Kaleidoscope effect

Jewellery kaleidoscope

Signed Kookai vintage costume jewelry

Signed Kookai vintage costume jewelry

Gingerbread man gold tone brooch. 5.5 cm. 1990s. Signed Kookai vintage costume jewelry

Signed Kookai vintage costume jewelry
The history of French jewelry brand Kookaï began in 1993, although the company began its activity in 1983. Founded by three friends – Jean-Lou Tepper, Jacques Nataf and Philippe de Hesdin, the company sold fashion clothes and accessories at accessible prices. Headquartered in Epinay-sur-Seine, France, the company opened four stores in Paris. The same year, the company became a subsidiary of Vivarte company (1996). Finally, Vivarte sold Kookai to Magi in 2016.
Noteworthy, Kokai jewelry trademark ceased to exist in 2004.
Handcrafted by French artisans, Kookaï pieces are easily recognizable. Very often, the designs include hippie motifs, minimalist and couture style.
Traditionally, the company’s craftsmen used metal alloys of gold or silver tone, as well as enamel and rhinestones. Also, many decorations include the company logo as well as the Kokai marking.
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Dorothy Ann vintage porcelain jewelry

Dorothy Ann vintage porcelain jewelry

Lavender color flower brooch with green leaves. 4.5 cm. 1960s. Dorothy Ann vintage porcelain jewelry

Dorothy Ann vintage porcelain jewelry

The history of English porcelain jewelry manufacture began in the middle of the last century. Based in Stoke-on-Trent, Dorothy Ann China Co was one of dozens of companies that made bone china brooches and clips in the 1950s and 60s. Among them – Cara China, Aynsley Fine Bone, Coalport China Co, Crown Staffordshire China Co, Denton China Co, Bone China Crafts Co, etc. Before that, many English porcelain manufacturers had already had rich experience in making porcelain tableware.
They rightly decided that the post-war English market needed something new, in accordance with the tastes of English ladies. Noteworthy, they approached the production of jewelry as seriously as the production of tableware.
The main material for the production of jewelry was the world-famous snow-white porcelain, called “bone china”.
Thanks to fine and accurate work and high-temperature firing, porcelain jewelry ornaments are guaranteed a long life. Sculpted and painted by hand, with meticulous attention to detail, each brooch or clip is unique wearable art. Today, these flower design ornaments painted in soft pastel colors are highly collectible.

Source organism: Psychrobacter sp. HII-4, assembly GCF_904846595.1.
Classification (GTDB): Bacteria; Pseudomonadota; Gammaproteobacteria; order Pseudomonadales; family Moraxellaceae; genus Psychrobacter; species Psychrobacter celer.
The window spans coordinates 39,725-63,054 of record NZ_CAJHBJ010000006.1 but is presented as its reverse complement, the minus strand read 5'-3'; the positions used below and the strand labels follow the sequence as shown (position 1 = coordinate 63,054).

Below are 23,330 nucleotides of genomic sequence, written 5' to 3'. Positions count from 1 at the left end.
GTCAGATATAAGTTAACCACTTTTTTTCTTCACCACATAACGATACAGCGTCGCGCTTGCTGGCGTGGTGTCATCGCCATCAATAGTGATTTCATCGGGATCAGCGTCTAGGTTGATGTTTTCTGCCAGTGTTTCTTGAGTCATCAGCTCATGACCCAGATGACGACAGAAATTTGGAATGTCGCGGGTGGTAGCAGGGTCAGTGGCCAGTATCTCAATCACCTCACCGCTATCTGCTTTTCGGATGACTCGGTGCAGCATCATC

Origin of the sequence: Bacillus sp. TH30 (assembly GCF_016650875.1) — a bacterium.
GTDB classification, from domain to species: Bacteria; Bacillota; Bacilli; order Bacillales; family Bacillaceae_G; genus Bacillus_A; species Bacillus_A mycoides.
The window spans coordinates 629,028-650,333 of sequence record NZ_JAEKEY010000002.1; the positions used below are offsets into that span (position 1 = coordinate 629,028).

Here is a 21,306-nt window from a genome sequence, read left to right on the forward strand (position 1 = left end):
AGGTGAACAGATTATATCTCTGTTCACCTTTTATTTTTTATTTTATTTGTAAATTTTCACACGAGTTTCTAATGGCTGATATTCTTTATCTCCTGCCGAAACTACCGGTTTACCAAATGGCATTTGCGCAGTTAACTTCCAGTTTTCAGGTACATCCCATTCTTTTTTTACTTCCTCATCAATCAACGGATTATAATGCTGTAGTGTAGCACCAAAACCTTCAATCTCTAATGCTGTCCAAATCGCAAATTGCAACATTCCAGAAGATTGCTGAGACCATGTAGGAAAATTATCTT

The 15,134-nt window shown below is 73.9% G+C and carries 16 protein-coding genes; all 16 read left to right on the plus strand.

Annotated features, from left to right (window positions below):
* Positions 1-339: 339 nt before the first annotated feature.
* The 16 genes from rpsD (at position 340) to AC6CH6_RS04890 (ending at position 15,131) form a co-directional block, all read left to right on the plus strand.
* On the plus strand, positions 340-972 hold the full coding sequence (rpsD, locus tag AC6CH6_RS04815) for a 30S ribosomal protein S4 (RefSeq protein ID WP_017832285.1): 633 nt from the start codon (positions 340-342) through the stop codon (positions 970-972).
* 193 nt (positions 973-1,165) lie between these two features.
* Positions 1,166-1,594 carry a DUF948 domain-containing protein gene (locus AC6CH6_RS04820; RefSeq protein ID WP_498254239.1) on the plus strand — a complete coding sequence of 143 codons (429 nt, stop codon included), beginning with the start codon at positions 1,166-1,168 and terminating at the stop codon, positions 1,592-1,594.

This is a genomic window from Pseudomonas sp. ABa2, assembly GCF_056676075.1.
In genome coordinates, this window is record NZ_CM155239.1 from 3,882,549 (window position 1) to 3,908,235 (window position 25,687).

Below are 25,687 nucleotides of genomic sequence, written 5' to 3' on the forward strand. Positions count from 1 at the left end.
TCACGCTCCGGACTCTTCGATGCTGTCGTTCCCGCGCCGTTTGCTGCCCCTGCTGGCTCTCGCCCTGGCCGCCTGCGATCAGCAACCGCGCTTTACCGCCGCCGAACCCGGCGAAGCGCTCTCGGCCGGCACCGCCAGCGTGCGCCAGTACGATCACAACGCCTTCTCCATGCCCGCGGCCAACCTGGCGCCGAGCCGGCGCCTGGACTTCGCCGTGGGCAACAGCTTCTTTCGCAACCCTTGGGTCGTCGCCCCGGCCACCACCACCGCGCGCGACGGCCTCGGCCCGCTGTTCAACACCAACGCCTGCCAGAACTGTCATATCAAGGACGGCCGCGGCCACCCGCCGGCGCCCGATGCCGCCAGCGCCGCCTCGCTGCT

Traditionally, the marking includes “Dorothy Ann China” and “Made In England”.

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Marcel Buffet vintage costume jewelry

Marcel Buffet vintage costume jewelry

Artisan Egyptian motif bronze brooch. 1970s. Marcel Buffet vintage costume jewelry (1955-1992)

Marcel Buffet vintage costume jewelry
The history of French costume jewelry trademark “M.Buffet” began sixty-six years ago in Lyon. Incorporated on 25 December 1955, “Monsieur Marcel Buffet” company was owned by a talented sculptor and jewelry designer Marcel Buffet. From the very first days his company became known for unique artisan designs.
Handcrafting bracelets, massive pendants and necklaces in abstract, geometric and brutalist designs, Buffet primarily worked with bronze. He created museum worth wearable art inspired by ancient civilizations of Aztec, Maya, Egyptian and indigenous peoples of South America and Australia.
Noteworthy, the author’s hallmark became spiral dangle charms attached to bracelets and necklaces. His high-end cast bronze pieces with antique finish are very collectible.
The marking includes “M. Buffet” in fancy script. The company ceased to exist on 22 April 1992.
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Samuel Huang vintage costume jewelry

Samuel Huang vintage costume jewelry

Square shaped scarf clip and clip earrings. Cloisonne enamel, gold. 1980s. Samuel Huang vintage costume jewelry

Samuel Huang vintage costume jewelry
A Taiwan-based costume jewelry company Samuel Huang operated for two decades from the 1970s to 1990s. According to scarce sources, the company also produced clothing and accessories. Traditionally, the company’s craftsmen made abstract design earrings in a minimalist style with the use of gold and enamel. The markings on the pieces included Samuel Huang in a stylized written script. In addition, the attached branded cards included information on purity of gold, the name of the trademark and the copyright sign.